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Biofilms is a slimy layer that rich in polymers and usually site of microbes infection on the solid surface. The layer can developt on both biological and abiological surface such as respiratory tract and stones or rocks respectively. The continuous flows of nutrients provide the favorable condition for the microbes, specifically the pathogenic one to attach and divide into colonies. In order to regulate its stability, they will release polysaccharides, proteins and DNA into its environment. The free gene in DNA potentially being transfer to another species in the biofilms which then increase the risk of developing high resistance strain. Extracellular matrix of biofilms capable in shielding the colonies from host defence mechanisms and from the action of antibiotics, allowing the microbes to further colonise the host and become the source of infection for other parts of the body[1].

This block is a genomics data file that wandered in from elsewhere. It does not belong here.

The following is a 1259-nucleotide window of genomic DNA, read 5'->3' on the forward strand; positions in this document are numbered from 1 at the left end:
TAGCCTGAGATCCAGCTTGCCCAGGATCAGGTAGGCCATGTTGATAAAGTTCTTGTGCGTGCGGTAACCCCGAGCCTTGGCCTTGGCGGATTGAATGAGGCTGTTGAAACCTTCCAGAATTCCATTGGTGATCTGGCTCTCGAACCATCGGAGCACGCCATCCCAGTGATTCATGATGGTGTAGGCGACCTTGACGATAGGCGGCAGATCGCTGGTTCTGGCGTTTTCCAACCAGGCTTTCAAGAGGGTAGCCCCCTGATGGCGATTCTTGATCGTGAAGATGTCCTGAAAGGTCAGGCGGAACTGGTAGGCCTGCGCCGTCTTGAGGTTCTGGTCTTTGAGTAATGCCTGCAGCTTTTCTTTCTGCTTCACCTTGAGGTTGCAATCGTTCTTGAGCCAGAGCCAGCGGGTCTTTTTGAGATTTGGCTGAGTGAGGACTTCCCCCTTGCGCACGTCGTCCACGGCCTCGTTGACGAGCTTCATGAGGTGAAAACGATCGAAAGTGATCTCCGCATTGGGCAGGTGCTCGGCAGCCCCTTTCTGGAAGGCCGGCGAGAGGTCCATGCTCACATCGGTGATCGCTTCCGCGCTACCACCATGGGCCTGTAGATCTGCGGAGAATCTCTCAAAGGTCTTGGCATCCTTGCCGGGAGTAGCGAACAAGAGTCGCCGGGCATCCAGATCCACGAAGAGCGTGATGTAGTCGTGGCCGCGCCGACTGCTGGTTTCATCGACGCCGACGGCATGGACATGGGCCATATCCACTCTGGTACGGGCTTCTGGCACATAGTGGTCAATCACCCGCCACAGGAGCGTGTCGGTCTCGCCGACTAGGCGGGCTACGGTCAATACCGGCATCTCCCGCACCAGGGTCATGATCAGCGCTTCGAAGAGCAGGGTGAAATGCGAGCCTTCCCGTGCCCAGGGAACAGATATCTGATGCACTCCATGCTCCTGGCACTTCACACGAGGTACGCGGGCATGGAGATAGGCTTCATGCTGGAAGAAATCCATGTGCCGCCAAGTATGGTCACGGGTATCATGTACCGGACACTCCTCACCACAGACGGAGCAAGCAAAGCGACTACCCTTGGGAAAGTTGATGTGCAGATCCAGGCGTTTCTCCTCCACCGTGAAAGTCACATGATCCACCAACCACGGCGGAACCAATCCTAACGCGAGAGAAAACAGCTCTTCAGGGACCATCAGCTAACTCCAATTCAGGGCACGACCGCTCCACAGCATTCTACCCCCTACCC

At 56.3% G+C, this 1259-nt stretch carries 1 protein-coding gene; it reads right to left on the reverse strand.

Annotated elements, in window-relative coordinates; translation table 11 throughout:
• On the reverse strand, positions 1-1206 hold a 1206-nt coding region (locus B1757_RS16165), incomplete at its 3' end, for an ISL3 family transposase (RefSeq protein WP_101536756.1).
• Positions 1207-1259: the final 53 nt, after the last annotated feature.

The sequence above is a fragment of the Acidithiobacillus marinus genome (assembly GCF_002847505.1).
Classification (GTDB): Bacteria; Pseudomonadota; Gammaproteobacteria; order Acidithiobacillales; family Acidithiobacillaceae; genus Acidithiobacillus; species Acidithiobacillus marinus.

1. Willey, Sherwood, Woolverton. (2008) Prescott, Harley and Klein’s MICROBIOLOGY, 7th edition, New York: McGraw Hill Companies.
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